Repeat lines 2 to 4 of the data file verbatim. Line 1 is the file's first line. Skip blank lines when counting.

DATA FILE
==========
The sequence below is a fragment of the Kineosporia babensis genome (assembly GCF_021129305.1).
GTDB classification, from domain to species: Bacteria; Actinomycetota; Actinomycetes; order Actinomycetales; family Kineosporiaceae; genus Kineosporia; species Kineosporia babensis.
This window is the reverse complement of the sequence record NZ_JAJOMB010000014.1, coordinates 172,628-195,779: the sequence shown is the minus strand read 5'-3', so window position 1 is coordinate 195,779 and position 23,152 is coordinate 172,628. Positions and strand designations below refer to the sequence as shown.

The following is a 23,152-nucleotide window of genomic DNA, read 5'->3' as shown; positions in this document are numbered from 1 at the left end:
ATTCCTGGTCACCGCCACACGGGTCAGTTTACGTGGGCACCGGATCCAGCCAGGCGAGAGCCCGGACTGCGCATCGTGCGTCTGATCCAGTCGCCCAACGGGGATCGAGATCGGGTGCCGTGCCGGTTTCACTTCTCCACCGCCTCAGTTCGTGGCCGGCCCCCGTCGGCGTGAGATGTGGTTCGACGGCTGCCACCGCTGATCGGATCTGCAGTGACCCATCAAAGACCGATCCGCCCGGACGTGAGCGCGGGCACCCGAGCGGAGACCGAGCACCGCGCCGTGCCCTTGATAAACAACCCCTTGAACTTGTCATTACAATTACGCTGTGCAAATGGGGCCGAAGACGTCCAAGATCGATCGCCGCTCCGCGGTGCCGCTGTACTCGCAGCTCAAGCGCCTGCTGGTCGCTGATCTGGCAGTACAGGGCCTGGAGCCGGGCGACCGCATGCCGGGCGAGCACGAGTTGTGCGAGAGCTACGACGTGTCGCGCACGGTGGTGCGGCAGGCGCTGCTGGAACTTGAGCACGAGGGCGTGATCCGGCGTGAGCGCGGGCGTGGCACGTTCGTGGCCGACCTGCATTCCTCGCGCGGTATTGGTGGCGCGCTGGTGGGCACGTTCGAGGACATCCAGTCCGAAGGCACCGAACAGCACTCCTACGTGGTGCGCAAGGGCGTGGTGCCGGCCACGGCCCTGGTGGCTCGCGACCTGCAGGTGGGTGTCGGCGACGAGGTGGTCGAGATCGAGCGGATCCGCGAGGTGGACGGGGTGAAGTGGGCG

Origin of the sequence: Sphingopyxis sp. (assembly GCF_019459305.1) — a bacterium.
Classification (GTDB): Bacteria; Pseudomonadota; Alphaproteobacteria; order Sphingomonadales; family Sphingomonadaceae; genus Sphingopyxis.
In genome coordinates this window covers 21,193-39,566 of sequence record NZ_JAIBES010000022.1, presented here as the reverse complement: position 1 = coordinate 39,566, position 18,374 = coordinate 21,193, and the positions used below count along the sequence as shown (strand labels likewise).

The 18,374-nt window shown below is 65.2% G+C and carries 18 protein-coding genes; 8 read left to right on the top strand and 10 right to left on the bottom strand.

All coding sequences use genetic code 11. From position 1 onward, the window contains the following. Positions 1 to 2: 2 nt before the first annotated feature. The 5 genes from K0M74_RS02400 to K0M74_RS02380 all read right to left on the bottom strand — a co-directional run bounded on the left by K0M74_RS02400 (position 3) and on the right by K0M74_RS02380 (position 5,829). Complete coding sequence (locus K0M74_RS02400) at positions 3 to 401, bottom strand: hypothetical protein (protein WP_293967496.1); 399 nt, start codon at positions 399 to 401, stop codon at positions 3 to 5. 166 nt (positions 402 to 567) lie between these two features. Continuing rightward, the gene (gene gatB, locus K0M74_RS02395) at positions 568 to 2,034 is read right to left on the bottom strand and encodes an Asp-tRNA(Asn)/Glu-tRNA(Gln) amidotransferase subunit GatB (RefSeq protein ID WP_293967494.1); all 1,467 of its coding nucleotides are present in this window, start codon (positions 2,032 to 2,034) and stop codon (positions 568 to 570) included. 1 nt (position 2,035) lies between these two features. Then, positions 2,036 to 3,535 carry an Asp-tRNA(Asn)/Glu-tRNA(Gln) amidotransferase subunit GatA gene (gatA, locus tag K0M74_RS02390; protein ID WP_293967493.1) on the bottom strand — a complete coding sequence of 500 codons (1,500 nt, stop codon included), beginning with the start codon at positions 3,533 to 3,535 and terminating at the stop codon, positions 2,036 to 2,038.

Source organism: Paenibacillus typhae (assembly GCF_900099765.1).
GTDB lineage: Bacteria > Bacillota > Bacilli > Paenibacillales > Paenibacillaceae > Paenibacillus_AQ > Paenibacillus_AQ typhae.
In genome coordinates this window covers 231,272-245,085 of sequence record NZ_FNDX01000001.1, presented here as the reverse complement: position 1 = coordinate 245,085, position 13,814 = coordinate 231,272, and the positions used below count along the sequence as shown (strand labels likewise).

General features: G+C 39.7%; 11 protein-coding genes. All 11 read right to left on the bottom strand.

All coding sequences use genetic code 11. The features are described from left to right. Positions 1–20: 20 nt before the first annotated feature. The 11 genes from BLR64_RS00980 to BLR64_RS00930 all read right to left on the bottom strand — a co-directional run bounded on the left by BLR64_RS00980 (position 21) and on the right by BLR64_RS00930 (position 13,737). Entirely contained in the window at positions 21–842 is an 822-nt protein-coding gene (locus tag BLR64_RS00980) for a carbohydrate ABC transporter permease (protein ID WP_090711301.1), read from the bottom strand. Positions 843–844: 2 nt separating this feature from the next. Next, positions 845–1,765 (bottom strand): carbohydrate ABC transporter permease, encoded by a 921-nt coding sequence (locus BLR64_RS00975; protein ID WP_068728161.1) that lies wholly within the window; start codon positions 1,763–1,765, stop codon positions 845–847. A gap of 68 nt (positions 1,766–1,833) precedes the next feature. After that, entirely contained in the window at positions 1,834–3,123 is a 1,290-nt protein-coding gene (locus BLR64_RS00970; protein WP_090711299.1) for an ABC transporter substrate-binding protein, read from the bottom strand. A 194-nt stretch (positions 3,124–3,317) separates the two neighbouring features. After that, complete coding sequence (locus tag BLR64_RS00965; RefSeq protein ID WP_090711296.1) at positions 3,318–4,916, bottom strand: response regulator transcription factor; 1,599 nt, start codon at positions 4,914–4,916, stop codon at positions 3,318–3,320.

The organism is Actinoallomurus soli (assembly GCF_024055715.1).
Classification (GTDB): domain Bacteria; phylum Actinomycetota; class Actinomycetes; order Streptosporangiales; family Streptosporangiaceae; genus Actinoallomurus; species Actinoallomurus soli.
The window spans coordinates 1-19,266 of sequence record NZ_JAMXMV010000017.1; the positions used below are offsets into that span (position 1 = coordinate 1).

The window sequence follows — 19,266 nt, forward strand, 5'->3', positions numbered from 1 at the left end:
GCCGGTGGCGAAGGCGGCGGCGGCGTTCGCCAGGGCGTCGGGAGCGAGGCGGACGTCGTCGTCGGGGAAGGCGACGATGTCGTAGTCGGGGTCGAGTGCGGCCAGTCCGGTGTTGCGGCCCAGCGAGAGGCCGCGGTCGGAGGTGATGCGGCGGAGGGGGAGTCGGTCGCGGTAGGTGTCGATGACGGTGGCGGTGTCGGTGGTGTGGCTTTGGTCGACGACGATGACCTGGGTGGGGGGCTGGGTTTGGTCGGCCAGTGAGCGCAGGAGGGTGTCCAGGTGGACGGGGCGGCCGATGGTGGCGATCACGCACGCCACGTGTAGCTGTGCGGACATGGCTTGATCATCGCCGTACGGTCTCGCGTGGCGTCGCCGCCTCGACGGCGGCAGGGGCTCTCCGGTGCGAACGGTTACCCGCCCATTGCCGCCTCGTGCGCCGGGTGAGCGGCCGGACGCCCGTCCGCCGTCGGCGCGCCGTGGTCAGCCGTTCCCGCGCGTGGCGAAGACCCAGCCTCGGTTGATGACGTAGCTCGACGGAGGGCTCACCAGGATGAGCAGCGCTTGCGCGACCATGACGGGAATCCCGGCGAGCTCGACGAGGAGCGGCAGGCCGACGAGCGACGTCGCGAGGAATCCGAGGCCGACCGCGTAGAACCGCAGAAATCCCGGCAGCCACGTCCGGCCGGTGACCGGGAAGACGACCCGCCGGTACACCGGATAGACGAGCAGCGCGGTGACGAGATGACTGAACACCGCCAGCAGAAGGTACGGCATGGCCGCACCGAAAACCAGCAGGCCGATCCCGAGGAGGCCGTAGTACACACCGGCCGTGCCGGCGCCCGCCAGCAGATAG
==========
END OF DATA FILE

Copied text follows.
GTDB classification, from domain to species: Bacteria; Actinomycetota; Actinomycetes; order Actinomycetales; family Kineosporiaceae; genus Kineosporia; species Kineosporia babensis.
This window is the reverse complement of the sequence record NZ_JAJOMB010000014.1, coordinates 172,628-195,779: the sequence shown is the minus strand read 5'-3', so window position 1 is coordinate 195,779 and position 23,152 is coordinate 172,628. Positions and strand designations below refer to the sequence as shown.

The following is a 23,152-nucleotide window of genomic DNA, read 5'->3' as shown; positions in this document are numbered from 1 at the left end: